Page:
The Algona Upper Des Moines from Algona, Iowa on July 27, 1898 · Page 7
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The Algona Upper Des Moines from Algona, Iowa · Page 7

Algona, Iowa
Issue Date:
Wednesday, July 27, 1898
Page 7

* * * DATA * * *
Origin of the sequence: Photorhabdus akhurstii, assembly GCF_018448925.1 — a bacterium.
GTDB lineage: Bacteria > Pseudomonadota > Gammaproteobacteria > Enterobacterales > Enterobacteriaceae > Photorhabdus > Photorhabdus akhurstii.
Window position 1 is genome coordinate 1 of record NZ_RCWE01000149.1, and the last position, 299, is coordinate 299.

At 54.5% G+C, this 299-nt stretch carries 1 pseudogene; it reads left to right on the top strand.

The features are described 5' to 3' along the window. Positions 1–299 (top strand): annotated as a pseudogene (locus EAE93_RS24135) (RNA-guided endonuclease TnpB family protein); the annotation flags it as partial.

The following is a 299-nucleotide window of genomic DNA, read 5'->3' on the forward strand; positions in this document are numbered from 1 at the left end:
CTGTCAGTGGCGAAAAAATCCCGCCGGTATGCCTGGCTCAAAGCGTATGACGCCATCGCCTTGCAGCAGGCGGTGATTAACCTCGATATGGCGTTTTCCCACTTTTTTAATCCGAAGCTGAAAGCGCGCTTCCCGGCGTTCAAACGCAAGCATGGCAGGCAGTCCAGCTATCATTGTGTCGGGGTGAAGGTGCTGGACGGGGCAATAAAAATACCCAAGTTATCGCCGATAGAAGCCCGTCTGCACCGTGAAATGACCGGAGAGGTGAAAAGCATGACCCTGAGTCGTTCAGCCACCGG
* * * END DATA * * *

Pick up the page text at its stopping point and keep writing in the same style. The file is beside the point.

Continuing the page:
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*rtTL1f 27, do about that? orce lawyer-I? I'd pawn it. GENERAL SMAFTER OIVEN 8U- AUTHOftlTV, fin * *Tot UUtnrb the i ., T. «*»*»"•»•• JCVUIB J*iX* cept in Cage o* Military NecowUy. WASHINGTON, July 19.—The follow- m «• document was issued last night: "Adjutant General's pride, Wash! ton, D. C., July 18, 1898.—General ter, Santiago, Cuba—The followj sent you foi- your information a ance. It will be published in ner In both English and Spa Bive It the widest clrculatlo/figton, nory under your control/to War. Their ARE PLUNDERING, /Defeat nemies, nbl« Ret ween the Americana Seem* Alflnoit Inevitable Amnngr Our Troops Hn» Greatly Decreaited. S o-ay a 25c packa of Allen celpt Book. Another Recruit. you m v ' t * '"", .»•*""" ranr (,ir« AtTAV testimonial..' All * t Astronomical : An Impostor. Klondfke"" beMeVe hC Was '•Why? He told a straight/a dol \es. But he tried to bo#iy min lar from me and did not ing stock as security. -—• — -Jon has saved Piso's Cure for Conaj^- Baker. 4228 mo largo doctor billsJrPa., Dec. 8, '95. Kegent Sq., Philad Papa—Yes, world in the sevent I/ittle ma didn ord created the and He rested on ich is tlie Sabbath, prised)—It's funny His o Him BTO to church. ~, For erfect complexion and a clear, use COSMO BUTTERMILK 8O^ * V H ,No-To.Uao for FITtyCents. (Juuranlfct'fl t«buoco 1mb.t euro, makes wonk men , «wituf,T)lpod pure. 60c. U. A.U uruiwists. **. ~-" M " '—:—"— .* A .TlXe'trees in the streets ol Paris are .. looJted after by a public official ap- ^ pointed 'solely for that purpose.' : There i'siawfully good material in a 1 'Toung gii'l. who is fond of a bad 'Brother, --- UDW X^VKJAIJhV^ everywhere. ,. j i-eason why there are so many Jinnies in every collection is because ve have no smaller coin. To Cure Constipation Forever, Coscnrot's C'undr CittlmrUo. lllo or L'5o If C. C. C. fall to cure drunglsta refund nioner- .' It is a very common sight, in the streets of Paris, to see baby carriages which are propelled by electricity. Mrs. 'WlnsIow'sBoothlnfT syrup For children Icelhln&soCtons tlio pums.raducea Inflanv pain, curoa wind nolle, as cents • bottla Silver money 350 years old is still in circulation in Spain. SKILL OF DOCTORS TESTED. Fifteen Years of Suffering. "I thought I should surely die." When the stomach begins to fall in Its duties,, other organs speedily become affected in sympathy, and life is simply a burden almost unbearable. Indigestion and dyspepsia arc so common that only the sufferer from these diseases knows the possibilities of misery that inhere iii •them. A typical example of the sufferings • of the victim ol indigestion is furnished in the case of John C. Pritchard. He went on for fifteen years, from bad to worse. In spite of doctors he . grew constantly •weaker, and thought he would die. He got well, however, and thus relates his experience: "for fifteen years 1 -was a great sufferer from indigestion in its worst forms. I tested the skill of many doctors, but grew vrorse and worse, until I became so weak 1 could not walk fifty yards without having to sit down and rest. My stomach, liver, and heart became affected, and I thought I •would surely die. I tried Dr. T. C. Ayer's Pills and they helped me right away. I continued their use and am now entirely well;.-. I'idon't know of. anything that will »o quickly relieve and cure the terrible sufferings of dyspepsia as Dr. Ayer's r Pills."—JOHN C. PRITCHARD, Brodie, war,. ren Co., N. C. This case is not extraordinary, either in began the use of Dr. < . V < HUES COUAK MO COTS STIFF AM MCE AS Wffill FIRST BWIIT NEK ONE POUND OF THIS STAROH will 00 AS FAR AS A POUND AND A HAIF OF ANY OTHEH STARCH. 'UC.HUBWeERBRQS'C? KEOKU "A BRIGHT HOME MAKES A MERRY HEART." JOY TRAVELS ALONG WITH I.V. CJHICAOO Ni w YORK for fwJther intormaticn ant)» handsome illuslfgted (Sm»(tl«» Midfcss 9. S. CRANE, C. P. A T, AM St, Lpui». "Executive Mansion^ Spanish July 18, 1898—To the s/a nd ln tne —•Sir: The capitulatl/ree of Sfnti- forces in Santiago iff the territory eastern part of tb'led States, ren- ago, and the occyfruct the military by the forces ojpnlted States as tc der It necessajre Is to observe dur- commander jeccupatlon. the conducjet of the military occu- ing the nyenemy's territory Is the "The fl/the former political rela- pationjTinhabltahts and the estab- a new political power. Un- '' changed condition of things, "jJaabltants, so long as they per- 10 000 I jKhzif duties, are entitled to secur- »n ,4. n v~ -• "»«'•"» «"« shoe V" 1 thelr Paeons and properly, and 80 * 1 ~ u ' ,* Bc ' Sample tieut FRBEX a11 their private rights and relations. S. OlniRted. Le Roy, N. Y/" '• m J r des'ra that the inhabitants of Cuba should be acquainted with the purpose of the United States to discharge to the fullest extent its obligations In this regard. It will therefore be the duty of the commander of the army of occupation to announce and proclaim in the most public manner that we come not to make war upon the inhabitants of Cuba, nor upon any party or faction among them, but to protect them in their homes, in their employments, and In their personal and religious rights. All persons who, either by active aid or by honest submission, co-operate with the United States In its efforts to give effect to this beneficent purpose, will receive the reward of Its support and protection. Our occupation should be as free from severity as possible. "Though the powers of the military occupant are absolute and supreme, and Immediately operate upon the political condition of the Inhabitants, the municipal laws of the conquered territory, such na affect private rights of person and property and provide for the punishment of crime, are considered . as continuing In force, so far as they ars compatible with the new order ol things, until they are suspended or superseded by the occupying belligerent; and In practice they are not usually abrogated, but are allowed to remain In force and to be administered by the ordinary tribunals substantially fts they were before the occupation. This enlightened practice is, so far as pos. sible, to be adhered to on the present occasion. The judges and other officials connected with the administration of justice may, If they accept the supremacy of the United States, continue to administer the ordinary law of the land, as between man and man, under the supervision of the American commander-in-chief. The native constabulary will, so far as may be practicable, be preserved. The freedom of the people to pursue their accustomed oc- eupaiions will be abridged only when it may be necessary to do so. "While the rule of conduct of tho American commander-in-chief will be •uch aa has been defined, It will be hie July to adopt measures of a different kind, if, unfortunately, the course of the people should render such measures Indispensable to the maintenance of law and order. He will then possess the power to replace or expel the native officials In pnrt or altogether, t< mbstitute new courts of his own con stltutlon for those that now exist, </. to create sueh new or supplementary tribunals as may be necessary. In the exercise of these hlg-h powors, the commander must be guided by his judgment and his experience and a high tense of justice. "One of the most important and most practical problems with which it will t>e necessary to deal Is that of the treatment of property and the collection and udmlnistration of the revenues. It is sonceded that all public funds and se- jurlties belonging to the government >f thq country »p Its own right, and all irms and supplies and other movable property of such government, may be seized by the military occupant and converted to his own use. The real property of the state he may hold and »dminlster, at the same time enjoying the revenues thereof, but he Is not to lestroy It, save In the case of military necessity. All public means of transportation, such as telegraph lines, cables, railway's arid boats, belonging to the state, may be appropriated to his use; but, unless in case of military necessity, they are not to be destroyed. All churches and buildings devoted to religious worship and to the arts and sciences, all school houses, are, so far as possible, to be protected, and.all destruction or intentional defacement of such places, of historical monuments or irchives, or works of science or art, is pronioiieo, eaye wnen reqmreu oy urs- snt military necessity. "Private property, whether belonging to Individuals or corporations, is to be respected, und can be confiscated only is hereafter indicated. Means of transportation, such as railway lines and cables, railways and boats, may, although they belong to private individuals or corporations, be seized by the military occupant, but unless they are destroyed under military necessity, are not to be retained. "While it is held to be the right of the conquerer to levy contributions upon the anerpy in tlieir seaports, th.e towns ?r provinces which may be in his military possession by conquest, and to apply the proceeds to defray the expense of the war, this right Is to be exercised within such limitations that it may not pavor of confiscation. As the result of military occupation, the taxes and du- .iea payable by the Inhabitants to the 'ormer government become payable tc cM6 military occupant, unless he sees fit to substitute for them other rates or modes of contribution to the expenses of the erovernmenL ,The moneys BO collected are to be used for tne purpose ot paying the expenses of-government under the military occupation, such as the salaries of the judges and the police, and for the payment pf the expenses of the army. "Private property taken for the use of the army i» to be paid for, when possible, in cash, at a fair valuation, and When payment is cash is not possible, receipts are to be given. "All ports and places in Cuba which may be in the actual possession of our lend and naval forces will be opened to tHe commerce of all neutral natians, as •well as our own, in articles not contraband of war, upon payment of the prescribed rates of duty which mny be in force at the time of the importation. "William McKinley. "By order of the Secretary of War: "J*. C. Corblo. Adjutant General." the severity of the disease or the prompt and perfect cure performed by Dr. Ayer'» Pills. Similar results occur in every case where Dr. Ayer's Pills are used. ''They helped me right away" is the common expression of those who have used them. Here is another testimony to the truth ol this statement: "I formerly suffered from indigestion and weakness of. the stomach, but since I Ayer's Pills, . . _. J. C. / I have the appetite of the farmer's boy. I am 46 years of age, and recommend all who wish to be free from dyspepsia to take one of Dr. Ayer's Pills alter dinner, till their digestive organs are in good order."—Wu. STEIMKE, Grant, Neb. Dr. Ayer's Pills offer the surest and swiftest relief from constipation and all its attendant ills. They cure dizziness, nausea, heartburn, palpitation, bad breath, coated tongue, nervousness, sleeplessness, biliousness, and a score of qtjier affec,tion.f that are, after all, only the signs of a more deep rooted disease. You can find more information about Dr. Ayer's Pills, and the diseases they have cured, in Ayer's Cure, book, a story of cures told by the cured. This book of 100 pages is sent free, on recjuest, by the J. C. Ayer Co., Lowell, Mass. IRONING MADE EASY. HAS MANY IMITATORS, BUT NO EQUAL. Thic Qtflrrli is P re P avod ° n 1 Ilia 010-1 til scientific principles, by men who have had years of experience in fancy laundering. It restores old linen and summer dresses to their natural whiteness and imparts a beautiful and lasting finish. The only starch that is perfectly harmless. Contains no arsenic, alum or other injurious substance. Can be used even for a baby powder. ASK YOUR 6HOCER FOR IT AND TAKE NO OTHER, ^ y T~^"y •y%-y ^"^yT'^f T y ^ V "VV^ W T W V V OLIO JjIfffiHjf 4^K JflH*^W^^^ V** WABASM (SlOp 3s3P P. P. Santiago, Cuba, July 21, by boat to Port Antonio , Jamaica, July 22. — Word comes to Santiago that a battle was fought yesterday between Spaniards and Cubans eighteen miles east of Quantanamo, the Cubans being defeated. The Spanish soldiers say that though they have surrendered to the Americans no Cubans will be permitted to pass between their lines. Lieut. Miiey, of Gen. Shatter's staff, has gone to the interior to bring in the Spanish soldiers who garrison the small towns in the surrendered district. It is believed that trouble will follow between the Americans and Cubans, as it will be next to impossible to prevent the latter from plundering the remoter towns on the withdrawal of the Spanish garrisons. Cubans have looted some houses in the outskirts of Santiago and stole a number of horses. The Spanish residents of this city like President McKlnley's proclamation and seem satisfied with their condition as subject to tho government of the United States. The work of cleaning the streets and putting the city into good sanitary condition has been begun in 'earnest. The Red Cross organization has been feeding 20,000 persons daily since last Monday. It has divided the city into sections, formed local committees to look after the needs of the different neighborhoods and opened soup kitchens, so that nobody in Santiago need be hungry. There is nothing here to indicate a movement of troops from Santiago to Porto Rico. Withdrawing the American regiments to high, ground has materially decreased the amount of sickness among the soldiers. The camp is now free from every form of epidemic.. It is believed that a majority of the cases reported in camp as yellow fever were in reality malarial fever. Those sick of yellow fever are all in the military hospital at Santiago. Ninth Will Go to JaolCHonvlllo. Springfield, 111., July 25.— Col. Jamp.s R. Campbell of the Ninth Infantry has received advices from Washington, that his command will be moved next Tuesday. The Ninth will go to Jacksonville, Pla., and will be assigned to the Seventh army corps under Gen. Fitzhugh Lee. DropH Naval Mans. London, July 25. — The Moscow correspondent of the Standard says: "It seems that Russia has dropped the idea of spending 90,000,000 rubles on her navy. Evidently the decision is a sudden one, because the representative of the Union iron works of San Francisco, who was summoned to St. Petersburg to take orders for Ironclads, had actually arrived there when the government changed its mind. The motive for the change is unknown, bin it is supposed to indicate that the party favoring an Anglo-Russian instead of a Russo-German entente is gaining strength," Indiana Terre Haute, Ind. July 25.— The meeting of operators and miners for the southern Indiana Held has adjourned until Aug. 3, to give the operators time to get all their number into the movement for a joint agreement based on the Chicago interstate scale of wages. President Van Home says that if the operators do not come into line the 700 miners will try to force them to pay the standard scale. Pointer Goes H Fust Mile. Detroit, Mich., July 25.— The feature of the day's racing at Grosse Polnce track Friday was Star Pointer's attempt to lower the world's record of 1:5914, made by himself. Although the big horse failed to accomplish this, his time of 2:01 J /jj is considered remarkably good for this early in the season. Pointer's time by quarters was 0:30%, 1:01%, 1:32, 2:01^. This broke the, track record of 2:02 made by Robert J. McCoy Fails to Post Forfeit Money. New York July 25.— Considerable comment was aroused by the failure ofr McCoy's manager to post forfeit money Friday for the fight with Corbett. according to the articles of agreement, He wired, however, that he would do so today. _ Red River Wheat Is Damaged. St, Paul, Minn., July 25.— Dispatches indicate that tremendous damage to crops by hail was clone in the Red river valley Wednesday night. It is estimated that in Cass county, North Dakota, alone 25,000 acres of wheat was beaten down. More WursiiliiB to Colombia, Rome, July 25.— The Italian warships, Piemoute and Dogali, have sailed from Lisbon. Their destination is not known, but it is believed that they are bound for Colombia to augment the Italian squadron there. _ Louu for the Trunsvwul. Berlin, July 25— It is believed here that 'I)v. Leyds, secretary of state of the South African republic, has succeeded in raising a loan of £6,000,000 on behalf of the Transvaal government. lirouUo Will Sail Sunday. Washington, July 22.— MaJ.-Qen. Brooke, accompanied by his staff, will sail for Porto Rico on the St. Louis at 5 o'clock Sunday afternoon. POLKS. tit* ft**. Mr. Alien, Afced 80, W*ht* to Go to Wft* ffltft 81* fceftiment. ttArltefd Special to New York 8«n: %H0-third jretltoettt, Connectfcui National guard, has been ordered to th« et*t« camj) ground at Nlahtio te be mustered into the United State* service. The Rev. Nicholas T. Allen of Groton is the chaplain of the regiment. He is about 80 years old* and 'served as Chaplin of the Twenty-sixth regiment, Connecticut volunteers, in the civil •war. His present wish is to be found at his post of duty when the regiment goes into active service, and that although, the men expect to be sent to Manila. He has laid the matter before Brig.-Gen. Haven. The latter ban advised the aged clergyman to ask for retirement, as he thinks that Mr. Allen does not owe it to his country, his regiment, or himself, to go again to th« front. Mr. Allen is a Baptist preacher, and, it Is said, has performed th« marriage ceremony for more cou* pie* than any other clergyman in the State. Mrs. Abigail Foote Loorals of Bast Hampton, who is said to be the oldest true daughter of the American revolution, Is Just 100 years ojd. She is in flho health*. She was born in Weatchester, Conn., and her life embraces the term of every president of the United States. She has woollens, linen and spreads which she made with her mother's 'help before the war of 1812. In 1882 her husband, Alfred Loomis, died. Their golden wedding had •been celebrated six years before. Mrs. Loorals spends much of her time in knitting. She uses glasses occasionally, but does not find them necessary. Manasseh Eldrldge of Long Cove is 93 years old, and a shore fisherman. He baits, sets and baits from forty to sixty eel pots every day, dresses the catch, and ships it to tho New York market RB well. Besides this he digs a goodly catch of clams daily. He has chewed tobacco as long as he can remember, and he declares that but for an occasional attack of rheumatism, resulting from his work about the water, he is well today as he was half a century ago. He is a close reader of the newspapers <;nd an ardent supporter of the idea of the annexation of Cuba and Hawaii to the United Spates. OP INTEREST TO ALL. Men who know the same thing's art: not long 1 the best combany for each other. A farmer near Decatur, Ala., has raised a hog which weighs . 1,534 pounds. • Tho railroad mileage in Cuba is 1,105 miles, owned by seventeen railroad companies. Recent measurements of tlio Chinese wall show it to be eighteen feet high and 1,300 miles long. John L. Sullivan, the pugilist, occasionally officiates as a bnscball umpire. No player kicks at his decisions. A vault has been built in Plymouth church for safe keeping' of valuable relics of the late Henry YVardUeecher. In Persia a bonfire pi aye an important part in the marriage ceremony, the service being- read over in front of it. At the battle of Waterloo 51,000 men were killed or disabled. There were 145,000 soldiers in that great struggle. Ethel—I've had fully a do/.en offers of marriage lately. Maud—Mercy me! Good ones? Ethel—Yes. All from George. Briggs—That was a great dance. I hope 1 made an impression on that girl. Griggs—I guess you did. She has been limping ever since. A very young man holds the oflice oi countv judge of Cliippewa Falls, Wis. His name is John H. Pannier, and he is only 31 years of age. German shorthand writers do not compare favorably with those of other nations. They rarely take down more than fifty words a minute. Alexander Gregg- Belleville, of St. Louis, who recently buried his seventh wife, has married again, this time a girl of 15. He is 57 years old. The combined area of the Philippines, the Hawaiian Islands, Cuba and Porto Rico is 347.743 square miles, or a little less than that of Texas, There is a famous baying attributed to the Duke of Wellington that "next to a disastrous defeat the worst thing for a nation is a great victory." A Maine man offers small prizes to tho school children in the intermediate grade of his town who take the best care of their toetli during the summer. A new "lover's alarm clock" strikes loudly at 10 o'clock, and two little doors opening- reveal the figure of a man in a dressing-gown, holding in his hand a card bearing the words ''Goodnight." Through Yellowstone Park on a Bicycle. Amonjr tlie geysers, waterfalls, lakes and terraces of Yellowstone Park is wliere every true wheelman should spend lus '98 holiday. Most delightful outing 1 iiuag'in- able. Lews oxpeusivo than a week at a T:ishiouable summer resort, (iooil roads. Elegant hotels, Fine fishing 1 . Splendid air. Write for booklet giving full information about the cost of the trip, what to take, what the roads ure like, etc. J. Francis, Geuerul Passenger Agt., Omaha, Nob. V! i! u i! \\ of im Menstruation, the balance wheel o! . .man's iiffc, is also the bane of feSUsi* fence to many because it means & time Bl gfeat suffering. While no woman !s entirely free frojS periodical pain, it does not seem to haVB been nature's plan that women otherwise healthy s should suffer so severely, LydiaE. Pinkham's Vegetable Compound is ' the most thorough f male regulator kuown to medical science. It relieves the condition that pro* dttces so much discomfort and robs men« stmation of its terrors. Here is proof i DEAR MRS. PINKHAM:—How can 1' thank you enough for what you have done for me ? When I wrote to you : I> was Buffering-untold .pain .n-t time of menstruation; was nervous, had head* ache all tlio time, no appetite, that tired feeling, and did not care for anything. I have taken three bottles of Lydia E. Piukham's Vegetable Compound, one of Blood Purifier, two boxes of Liver Pills, and to-day I am a well person. £ would like to have those who suffer know that I am one of the many who have been cured of female complaints by your wonderful medicine and advice. —Miss JKNNIE R. MU.KS. Leon, WIs. > \ If you are suffering in thiii\vay, \\irito as Miss Miles did to Mrs. Pihkham ft< Lynn, Mass., for the advice which she offers free of charge to all women, s ' The Tradesman Kcuil Hln Title Clear. Mrs. Wiggins—1 didn't know that Mr. Binks hnd a title. Mrs. Waggles—Neither did I. What is it? Mrs. Wiggins—'Well, his servant says that everything comes addressed to •i'ames L. Hinks. C. O. D." A (Sood Cage. Lawyer—Tlii.vo you any evidence that c.lie miscreant h«(i pi-cvi-oxiuly attempt-' od your life? • | Client—Positive evidence, sir. I can bring more than fifty witnesses who will swear that they heard him ask mo to umpire a baseball game. Shiiku Into Your 8ho«». Allen's Foot-Ease, a powder for the, feet. It cures painful, swollen, smart-' i'ng feet and instantly lakes the sting' out of corns and bunions. It's the' greatest comfort discovery of the age.. Allen's Foot-Ease makes tight-fitting; or new shoes I'eel easy. .It is a certain; cure .for sweating, callous and hotj tired, nervous, aching-feet. /Try it today. Sold by all druggists and shoe stores, By mail for 25c in stamps. Trial package FREE. Address, Allen S. Ohnsted, Le Roy. N. Y. A map of Jerusalem in mosaic, ove* 1.500 years old, has been found ia| Palestine. Hall's Catarrh Cure Is a constitutional cure. Price, 76c, The effort to make sugar from beets lates back as far ns the year 1747. FITS I'TtnanontlyOnrmT. Want'« or ncrvoiiBnueaftltet ;lrnt ilfty's HBO of Dr. Klino'u Gi'uut Ndrvo Restorer. Soml for FHKK SiJ.OO irinl boltlo mill troniiae. IJu. It. 11. KLINE, Md..831 Aroli tit., Philadelphia, Pa. A captain in the navy ranks with a colonel in the armv. Coe'B C'oiiKli Hulsum is tlio oiliest anil liost. H will break np u colil quicker than ur.ythiDK' vine. 11 i» alw»y» reliable. Try it. Philadelphia is to experiment this summer with vacation schools. , COSMO BUTTERMILK TOILET SOAP makes the skin soft, 'white and healthy. Bold everywhere. 1 There are 600,000 people employed in Italy in rearing'silkworms. Educate Venn- HmvelH With Cusimrotj f Cmifly OittmrUc, euro conuttpattou forever. 19g^ I ^M..../ v«.t ><Mi vii;. uu.u uuilo I" IJItfluu JUIUYC S5c. II C. C, 0. lull OrtiuK.Bts refund money The first weeping willow in England was planted by Pepe, the poet. I W, N. U. Des Moines. No. 31—18987"! When Answering Advertisements Hiudly Mention This Taper, lidu<!utloiml. TUB UNIVERSITY OF NOTllE NOTRE DAC1E, INDIANA. FULL COURSBsN Classics, Utters, Law. Civil, Mechanical and Electrical Engineering. Thorough Preparatory and Commercf*! Courses. Rooms Free to all Students who havo completed the studies reciuivoa f or admission into th 9 Junior or Senior Year, of ^ny of the Col« l6gta$« QQUVSPS. , A ) , , . . ) Imitert uumber o£ OamlUly-tos for the Kcclo* Eiustloul state -will be jreutived ut ypeciul rates»( St. Edword's Hall, tor boys under )3 years, M unique in i-omplett-jiesa of Its tiiuipwcnts. r The logth '(erm will open September ptn^ 1808. Cataloirue sent Free on application to / REV. A, AORRISSEY, C. S- tf., PrcstdeotJ DOUBUE Write QAPf. O'PARRBU, Penslop Agent, 1425 New York Avenue. WASHINGTON, 0, V? Dr, Kan's Lung